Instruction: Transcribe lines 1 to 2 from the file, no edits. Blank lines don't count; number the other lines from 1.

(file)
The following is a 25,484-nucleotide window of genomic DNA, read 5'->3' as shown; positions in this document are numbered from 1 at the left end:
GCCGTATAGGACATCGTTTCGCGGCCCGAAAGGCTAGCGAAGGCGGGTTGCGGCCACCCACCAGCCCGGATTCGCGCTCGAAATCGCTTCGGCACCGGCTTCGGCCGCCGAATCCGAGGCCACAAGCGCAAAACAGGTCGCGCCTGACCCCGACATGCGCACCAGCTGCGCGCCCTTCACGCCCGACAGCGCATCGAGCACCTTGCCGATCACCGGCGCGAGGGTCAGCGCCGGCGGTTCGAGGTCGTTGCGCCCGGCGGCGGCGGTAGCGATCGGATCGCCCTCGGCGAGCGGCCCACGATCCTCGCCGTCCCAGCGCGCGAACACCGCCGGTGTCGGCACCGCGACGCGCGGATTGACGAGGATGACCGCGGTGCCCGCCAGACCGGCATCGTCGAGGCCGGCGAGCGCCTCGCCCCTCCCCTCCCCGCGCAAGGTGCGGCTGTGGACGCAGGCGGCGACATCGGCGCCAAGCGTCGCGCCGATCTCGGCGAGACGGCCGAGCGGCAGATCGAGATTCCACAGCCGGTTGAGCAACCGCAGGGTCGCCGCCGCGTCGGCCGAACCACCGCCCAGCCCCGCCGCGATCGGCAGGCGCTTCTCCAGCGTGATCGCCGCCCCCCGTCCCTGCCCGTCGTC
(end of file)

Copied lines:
The following is a 25,484-nucleotide window of genomic DNA, read 5'->3' as shown; positions in this document are numbered from 1 at the left end:
GCCGTATAGGACATCGTTTCGCGGCCCGAAAGGCTAGCGAAGGCGGGTTGCGGCCACCCACCAGCCCGGATTCGCGCTCGAAATCGCTTCGGCACCGGCTTCGGCCGCCGAATCCGAGGCCACAAGCGCAAAACAGGTCGCGCCTGACCCCGACATGCGCACCAGCTGCGCGCCCTTCACGCCCGACAGCGCATCGAGCACCTTGCCGATCACCGGCGCGAGGGTCAGCGCCGGCGGTTCGAGGTCGTTGCGCCCGGCGGCGGCGGTAGCGATCGGATCGCCCTCGGCGAGCGGCCCACGATCCTCGCCGTCCCAGCGCGCGAACACCGCCGGTGTCGGCACCGCGACGCGCGGATTGACGAGGATGACCGCGGTGCCCGCCAGACCGGCATCGTCGAGGCCGGCGAGCGCCTCGCCCCTCCCCTCCCCGCGCAAGGTGCGGCTGTGGACGCAGGCGGCGACATCGGCGCCAAGCGTCGCGCCGATCTCGGCGAGACGGCCGAGCGGCAGATCGAGATTCCACAGCCGGTTGAGCAACCGCAGGGTCGCCGCCGCGTCGGCCGAACCACCGCCCAGCCCCGCCGCGATCGGCAGGCGCTTCTCCAGCGTGATCGCCGCCCCCCGTCCCTGCCCGTCGTC